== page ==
When the Toronto Maple Leafs return to play, they won’t be doing it at Scotiabank Arena, but instead at a hub city with the rest of the Eastern Conference.
As unfortunate as it is that the Toronto Maple Leafs won’t be getting a home playoff game this year, it’s the only logical way for the NHL to return to play safely.
But what’s going to happen next season? Will each team go back to normal with home games with fans? Will they play games without fans, or will they have to continue to play at a neutral site?
All of these questions won’t have answers anytime soon, but the future of travel in hockey should look different moving forward, even when we’re back to normal.
Future NHL Travel Problems
For whatever reason, I can’t see teams flying to different cities every other day and having players risk their health in the new world we live in.
If we’re going to continue in a world without fans, I think a neutral site makes sense for the entire season because that’s the safest and easiest way to do something. However, if we continue with fans, I believe there’s a solution that works as well.
Using the Eastern Conference and specifically Toronto Maple Leafs as an example, there’s a way to keep players safe, yet give each city a wonderful experience.
Let’s start with the plan.
In order to keep everyone safe throughout the season, the NHL should break their schedule out per city. With that said, all eight cities in the Atlantic Divsion will host games from October-March.
As mentioned, using the Atlantic Division for example, every team will play one game against each other in every city throughout the season.
Therefore, if we’re talking about the Toronto Maple Leafs, they would play one game against Boston, Montreal, Tampa Bay, Florida, Buffalo, Ottawa and Detroit in every city they go.
For divisional play, each team would play 56 total games. That’s much more than normal but it also allows for a safer product.
Each city would get the opportunity to watch their favourite team seven times, but they would also get an additional 21 games of action that they typically wouldn’t get to watch.
Instead of having a traditional regular season, each city could use this as a festival and make it a special event each year. It’s obviously a downside for Season Ticket Members who would normally get to see 41 total games at home, but it’s still 28 games of ticket revenue that teams could sell.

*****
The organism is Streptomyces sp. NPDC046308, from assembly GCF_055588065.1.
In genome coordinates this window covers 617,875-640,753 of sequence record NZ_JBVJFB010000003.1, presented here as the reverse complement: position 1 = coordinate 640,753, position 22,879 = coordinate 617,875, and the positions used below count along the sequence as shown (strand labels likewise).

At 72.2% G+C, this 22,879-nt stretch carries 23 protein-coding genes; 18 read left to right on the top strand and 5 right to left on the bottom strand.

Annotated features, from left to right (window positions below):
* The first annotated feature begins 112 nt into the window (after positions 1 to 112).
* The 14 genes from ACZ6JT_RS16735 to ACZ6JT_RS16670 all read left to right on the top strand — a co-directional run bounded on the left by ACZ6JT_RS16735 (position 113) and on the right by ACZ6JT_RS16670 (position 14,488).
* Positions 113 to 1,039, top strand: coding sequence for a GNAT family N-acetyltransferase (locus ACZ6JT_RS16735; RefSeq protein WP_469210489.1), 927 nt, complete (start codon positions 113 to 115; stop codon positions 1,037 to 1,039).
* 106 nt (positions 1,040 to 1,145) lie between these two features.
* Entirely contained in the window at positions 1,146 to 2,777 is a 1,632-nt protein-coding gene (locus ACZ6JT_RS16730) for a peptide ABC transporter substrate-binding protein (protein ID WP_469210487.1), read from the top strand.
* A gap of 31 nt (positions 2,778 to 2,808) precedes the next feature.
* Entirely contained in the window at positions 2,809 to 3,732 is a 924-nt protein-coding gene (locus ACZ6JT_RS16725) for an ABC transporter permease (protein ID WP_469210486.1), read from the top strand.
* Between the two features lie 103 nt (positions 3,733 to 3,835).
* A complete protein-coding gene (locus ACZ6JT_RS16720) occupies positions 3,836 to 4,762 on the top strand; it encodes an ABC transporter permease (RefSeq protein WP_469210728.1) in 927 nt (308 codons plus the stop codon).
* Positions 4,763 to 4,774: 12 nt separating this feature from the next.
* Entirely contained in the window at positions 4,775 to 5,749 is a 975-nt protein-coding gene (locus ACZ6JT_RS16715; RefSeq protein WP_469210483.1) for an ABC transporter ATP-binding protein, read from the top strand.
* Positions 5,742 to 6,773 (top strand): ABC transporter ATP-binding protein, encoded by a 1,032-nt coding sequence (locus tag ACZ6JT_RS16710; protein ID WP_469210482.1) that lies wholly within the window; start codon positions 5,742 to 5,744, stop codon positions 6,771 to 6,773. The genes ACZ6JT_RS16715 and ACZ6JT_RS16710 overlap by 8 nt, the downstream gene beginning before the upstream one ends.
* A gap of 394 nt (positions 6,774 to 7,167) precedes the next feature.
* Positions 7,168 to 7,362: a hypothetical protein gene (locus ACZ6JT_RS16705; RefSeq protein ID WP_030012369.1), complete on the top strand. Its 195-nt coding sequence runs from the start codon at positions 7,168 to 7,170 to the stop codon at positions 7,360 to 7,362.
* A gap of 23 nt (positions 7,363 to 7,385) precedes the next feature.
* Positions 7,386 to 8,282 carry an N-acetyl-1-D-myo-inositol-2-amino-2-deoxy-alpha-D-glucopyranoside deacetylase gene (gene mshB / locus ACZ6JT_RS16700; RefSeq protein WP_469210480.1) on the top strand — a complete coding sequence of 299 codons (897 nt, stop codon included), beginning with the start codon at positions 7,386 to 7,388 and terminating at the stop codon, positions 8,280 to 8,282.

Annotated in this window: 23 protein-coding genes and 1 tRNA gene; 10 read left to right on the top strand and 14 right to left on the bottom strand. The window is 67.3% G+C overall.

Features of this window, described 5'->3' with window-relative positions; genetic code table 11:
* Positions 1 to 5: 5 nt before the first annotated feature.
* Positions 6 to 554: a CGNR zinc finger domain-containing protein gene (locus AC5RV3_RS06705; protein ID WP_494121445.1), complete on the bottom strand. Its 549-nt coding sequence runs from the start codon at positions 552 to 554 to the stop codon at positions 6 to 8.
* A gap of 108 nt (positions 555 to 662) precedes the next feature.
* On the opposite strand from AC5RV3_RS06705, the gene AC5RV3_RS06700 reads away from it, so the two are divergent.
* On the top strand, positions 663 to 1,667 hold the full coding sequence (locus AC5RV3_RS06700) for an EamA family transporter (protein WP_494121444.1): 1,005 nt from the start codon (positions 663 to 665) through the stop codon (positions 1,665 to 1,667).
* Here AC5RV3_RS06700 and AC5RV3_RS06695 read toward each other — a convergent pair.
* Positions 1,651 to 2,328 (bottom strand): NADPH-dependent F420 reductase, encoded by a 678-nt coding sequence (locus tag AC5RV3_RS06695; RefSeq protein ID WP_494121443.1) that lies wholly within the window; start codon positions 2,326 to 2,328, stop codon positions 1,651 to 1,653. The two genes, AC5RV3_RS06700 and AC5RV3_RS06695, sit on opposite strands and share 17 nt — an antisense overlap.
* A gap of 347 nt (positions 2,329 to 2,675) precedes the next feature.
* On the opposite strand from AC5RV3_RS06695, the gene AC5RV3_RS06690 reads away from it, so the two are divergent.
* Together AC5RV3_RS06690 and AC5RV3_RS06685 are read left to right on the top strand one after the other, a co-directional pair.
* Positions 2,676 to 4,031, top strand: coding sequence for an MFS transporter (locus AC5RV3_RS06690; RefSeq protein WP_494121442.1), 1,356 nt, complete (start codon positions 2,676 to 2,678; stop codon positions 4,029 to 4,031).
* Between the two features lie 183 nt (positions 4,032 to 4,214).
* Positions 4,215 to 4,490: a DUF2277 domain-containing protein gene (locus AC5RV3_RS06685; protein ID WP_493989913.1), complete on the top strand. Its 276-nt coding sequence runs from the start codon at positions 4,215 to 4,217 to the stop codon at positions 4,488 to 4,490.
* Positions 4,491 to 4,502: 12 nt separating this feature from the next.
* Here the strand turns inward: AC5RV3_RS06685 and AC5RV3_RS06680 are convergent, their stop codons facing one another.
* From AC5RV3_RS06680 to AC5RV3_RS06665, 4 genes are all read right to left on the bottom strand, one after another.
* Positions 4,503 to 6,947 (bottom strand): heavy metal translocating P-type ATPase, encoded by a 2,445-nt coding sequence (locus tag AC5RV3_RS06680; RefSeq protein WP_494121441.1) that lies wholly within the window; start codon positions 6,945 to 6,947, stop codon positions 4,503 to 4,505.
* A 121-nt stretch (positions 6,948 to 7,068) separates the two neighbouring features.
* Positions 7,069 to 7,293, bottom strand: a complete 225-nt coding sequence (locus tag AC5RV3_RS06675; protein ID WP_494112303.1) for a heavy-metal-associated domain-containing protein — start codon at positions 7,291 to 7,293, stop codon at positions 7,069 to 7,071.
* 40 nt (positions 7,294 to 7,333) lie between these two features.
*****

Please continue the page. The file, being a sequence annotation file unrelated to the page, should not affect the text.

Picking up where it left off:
You could definitely up-sell those seven home games for each team, since those are the only games they’ll have all year. Also, for teams like the Ottawa Senators, Buffalo Sabres, Florida Panthers and Tampa Bay Lightning who already have a large Toronto Maple Leafs fan-support in those cities, it may help drive additional revenue.
The Tampa Bay Lightning would not only sell-out their normal home-games, but the snow-birds down south would help sell-out the Maple Leafs games as well.
Since that only gets you to 56 total games, each team would play all Metropolitan Divisional opponents two times to round out a 72-game season.
So where would those additional 16 games be played? Well, this is where it gets fun.
To keep the Hub City theme, the Eastern Conference would pick a non-NHL city to host these games for a two-month stretch. Whether it’s Kansas City, Houston or Quebec City for example, the NHL would be able to bring hockey to a market that doesn’t have a team.
Not only would the league make a ton of money by having professional hockey back in Quebec City for example, but it would be a safe environment for the players with less travel restrictions.
Ticket sales would be through the roof to watch a Montreal vs. Pittsburgh game in Quebec City and if this was deemed a success, it may help their case for expansion down the road. It’s almost a dress-rehearsal to show the NHL how dedicated the fan-base is and why they deserve NHL hockey again.
Instead of having a one-week festival in a market like the NFL does with the Super Bowl, the NHL would get a two-month festival to create excitement for their game and draw new fans.
With less regular season games, but hopefully more revenue due to the excitement and limited inventory for each city, the last thing would be to keep the expanded playoffs but instead of 24 teams, have a 20-team playoff.
The top-six teams in each conference would get a bye while teams 7,8,9 and 10 would play each other in a Best-of-Five Series as follows: 7 vs. 10 and 8 vs. 9.
Once the Play-In/Playoffs start, we’ll go back to normal with each team hosting their home games, so we don’t lose the opportunity for fans to watch their team in the playoffs at home.
So to recap, here’s what everything would look like if we use Toronto for an example.
- Toronto Maple Leafs:
- 7 Games in Toronto, Boston, Buffalo, Montreal, Florida, Tampa Bay, Ottawa and Detroit facing each Atlantic Divisional opponent once (56 games total)
- 2 games versus each Metropolitan Divisional team at Neutral Site (16 games total)
- 72 Game Regular Season
- 20-Team Playoff Format (Best-of-Five Play-In Series for 7th, 8th, 9th and 10th seeds)
- Best-of-Seven Series will follow for Series after that
It may sound little crazy but this format allows players to stay in the same place for an extended period of time so in case anyone detects the virus, they’ll be able to track it easier. Also, instead of traveling 41 times per season, teams only have to travel eight times, so they’ll less exposed and less likely to get the virus.
It’s like a travelling circus that creates a higher demand for tickets as your favourite team is only in town for seven games per year.
There’s no perfect solution to fix the NHL moving forward, but this plan may be a step in the right direction.